3.2 Ion beam implantation system………………………………………… 12

    3.2.1 Single-beam ion accelerator……………………………..………... 12

    3.2.2 Specimen holder………………………………………..………….. 13

    3.3 Thermal desorption system……………………………………………. 14

    3.4 Scanning electron microscopy (SEM)……………………………........ 15

    4. Experimental procedure………………………………………. 16

    4.1 Specimen preparation and anneal……………………………………. 16

  • v

    4.2 Deuterium ion implantation…………………………………………... 17

    4.3 Thermal desorption spectroscopy (TDS) …..…….. …………….…... 18

    4.4 TDS analysis………………………………………………………...…. 19

    5. Results and discussion…………………………………….…… 21

    5.1 Fluence dependence of D retention in PCW…………………………. 21

    5.1.1 D retention in Rembar PCW at 300 K……………………..……. 21

    5.1.2 D retention in Plansee PCW at 300 K……………..…………….. 23

    5.1.3 D retention in Plansee PCW at 500 K…………..……………….. 24

    5.1.4 Discussion of fluence dependence………………………………... 25

    5.2 Temperature dependence of D retention in PCW……....………….... 27

    5.3 Ion energy dependence of D retention in PCW…………..…..…....… 28

    6. Conclusions…………………………………….………………. 29

    6.1 Fluence dependence………………………………….…………...…… 29

    6.2 Temperature dependence……………………….…………………...... 30

    6.3 Ion energy dependence………………………….………………......… 30

    References………………………………………….…...……..… 32

    Figures……………………………………………………...…... 36

  • vi

    List of figures: Figure 2-1: Depth profiles of D trapped as D atoms (a) and D2 molecules (b) in single crystal

    and hot-rolled W implanted with 6 keV D ions at 300 K determined by the SIMS/RGA method.

    Figure 2-2: Retained vs. cumulative-fluence for 1 keV/D+ implantations at 500 K. Data are shown for specimens W2 (1023 D/m2 probe-fluence only), W1 (9×1023 D/m2 damage-fluence and probe-fluence), and W3 (1025 D/m2 damage-fluence and probe-fluence).

    Figure 2-3: Retained vs. cumulative-fluence for 500 eV/D+ implantations at 500 K. Data are shown for specimens W5 (1023 D/m2 probe-fluence only), W4 (9×1023 D/m2 damage-fluence and probe-fluence), W6 (3×1024 D/m2 damage-fluence and probe-fluence), W7 (1025 D/m2 damage-fluence and probe-fluence), and W9 (3×1025 D/m2 damage-fluence and probe-fluence).

    Figure 2-4: Fluence dependence of D retention in PCW at 300 K under various D ion energies

    Figure 2-5: NRA measurements of the near-surface D depth profiles. (a) 1 keV and 500 eV D+ (1024 D+/m2 incident fluence) implanted into W at 300 K. Implantation profiles for 1 keV and 500 eV D+ as calculated by TRVMC are shown for comparison (normalized to the peak height of the measured profiles). (b) 500 eV D+ implanted at 500 K into W (1024 D+/m2) and W-1% La2O3 (3.3×1024 D+/m2).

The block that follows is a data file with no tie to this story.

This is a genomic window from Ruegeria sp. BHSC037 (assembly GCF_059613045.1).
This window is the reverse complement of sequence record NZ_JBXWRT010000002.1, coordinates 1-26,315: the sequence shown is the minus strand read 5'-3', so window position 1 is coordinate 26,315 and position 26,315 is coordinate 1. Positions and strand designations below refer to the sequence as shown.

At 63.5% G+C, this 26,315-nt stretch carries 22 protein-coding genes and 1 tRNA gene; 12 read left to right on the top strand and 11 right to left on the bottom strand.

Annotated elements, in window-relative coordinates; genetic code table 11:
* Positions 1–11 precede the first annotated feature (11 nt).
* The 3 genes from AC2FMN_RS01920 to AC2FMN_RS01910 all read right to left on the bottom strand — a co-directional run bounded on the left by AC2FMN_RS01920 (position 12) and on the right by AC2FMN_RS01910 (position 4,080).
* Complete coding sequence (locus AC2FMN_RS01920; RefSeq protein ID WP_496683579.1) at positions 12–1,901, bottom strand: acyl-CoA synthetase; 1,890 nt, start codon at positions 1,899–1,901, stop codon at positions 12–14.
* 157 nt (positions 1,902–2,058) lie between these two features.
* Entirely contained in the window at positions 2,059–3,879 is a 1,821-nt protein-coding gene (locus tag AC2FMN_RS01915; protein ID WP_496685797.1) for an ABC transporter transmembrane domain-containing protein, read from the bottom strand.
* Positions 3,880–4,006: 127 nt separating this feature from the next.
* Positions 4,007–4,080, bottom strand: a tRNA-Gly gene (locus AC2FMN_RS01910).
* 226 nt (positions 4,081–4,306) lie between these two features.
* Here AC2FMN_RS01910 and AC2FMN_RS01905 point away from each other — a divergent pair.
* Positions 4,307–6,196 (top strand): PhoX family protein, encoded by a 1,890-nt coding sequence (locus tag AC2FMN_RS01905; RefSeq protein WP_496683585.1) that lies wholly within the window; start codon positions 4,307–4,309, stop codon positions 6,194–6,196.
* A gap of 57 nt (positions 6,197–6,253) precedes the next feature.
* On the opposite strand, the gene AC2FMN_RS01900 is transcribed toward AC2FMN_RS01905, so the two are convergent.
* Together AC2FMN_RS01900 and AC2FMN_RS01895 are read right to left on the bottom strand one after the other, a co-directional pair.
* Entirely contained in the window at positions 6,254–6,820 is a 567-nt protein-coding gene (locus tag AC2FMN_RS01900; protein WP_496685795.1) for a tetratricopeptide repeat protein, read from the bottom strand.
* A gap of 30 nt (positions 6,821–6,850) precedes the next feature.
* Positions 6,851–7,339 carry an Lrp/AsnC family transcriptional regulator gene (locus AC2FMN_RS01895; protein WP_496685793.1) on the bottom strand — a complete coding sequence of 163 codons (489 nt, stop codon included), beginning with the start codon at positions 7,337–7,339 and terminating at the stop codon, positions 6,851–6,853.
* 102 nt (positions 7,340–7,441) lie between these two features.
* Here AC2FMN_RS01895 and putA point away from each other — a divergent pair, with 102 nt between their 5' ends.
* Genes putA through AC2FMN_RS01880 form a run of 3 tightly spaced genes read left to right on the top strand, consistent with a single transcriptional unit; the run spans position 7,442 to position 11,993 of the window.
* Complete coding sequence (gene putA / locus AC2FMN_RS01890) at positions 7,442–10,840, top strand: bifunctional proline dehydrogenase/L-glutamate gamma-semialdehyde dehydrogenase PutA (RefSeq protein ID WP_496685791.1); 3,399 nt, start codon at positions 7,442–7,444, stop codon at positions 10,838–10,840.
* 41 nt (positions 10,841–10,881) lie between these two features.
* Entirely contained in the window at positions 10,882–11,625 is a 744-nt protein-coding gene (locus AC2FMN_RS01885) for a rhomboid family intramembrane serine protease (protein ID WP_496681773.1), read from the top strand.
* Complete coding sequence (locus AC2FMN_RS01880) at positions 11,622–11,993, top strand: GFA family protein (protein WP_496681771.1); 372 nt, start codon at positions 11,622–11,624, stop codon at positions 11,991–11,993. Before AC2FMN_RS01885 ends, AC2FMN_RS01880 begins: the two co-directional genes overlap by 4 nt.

Figure 2-6: Fluence dependence of D retention in W at elevated temperatures using ion beams.

    Figure 2-7: Fluence dependence of D retention in W at elevated temperatures using plasma devices and tokamaks.

    Figure 2-8: Temperature dependence of D retention in W and W-1%La2O3. (a) 1 keV/D+ at fluences of 1023 and 1024 D+/m2, (b) 500 eV D+ at fluence of 1023 D+/m2.

    Figure 2-9: Temperature dependence of D retention in M-SCW with an incident fluence of 1024 D+/m2.

    Figure 2-10 (a): Deuterium retention in single-crystal and polycrystalline fine-grain tungsten exposed to low-energy (200 eV/D+) and high flux (about 1×1021 D/m2s) D plasmas as a function of exposure temperature. For comparison, the temperature dependence of the D retention in polycrystalline coarse-grained W irradiated with 200 eV/D+ ions and flux of 4×1019 D m−2 s−1 to a fluence of 1×1024 Dm−2 is also shown. Note that the deuterium retention was calculated from deuterium depth profiles measured up to a depth of 7μm.

    Figure 2-10 (b): Deuterium retention in polycrystalline tungsten exposed to low-energy (98–100 eV/DT) and high flux ((8.7–10)×1021 D(T)m−2 s−1) D or (D+ T) plasmas as a function of exposure temperature.

    Figure 2-11: Deuterium retention as a function of incident D+ flux at three fluences (1021, 1022, and 1023 D+/m2) at room temperature.

    Figure 3-1: Schematic of single-beam ion accelerato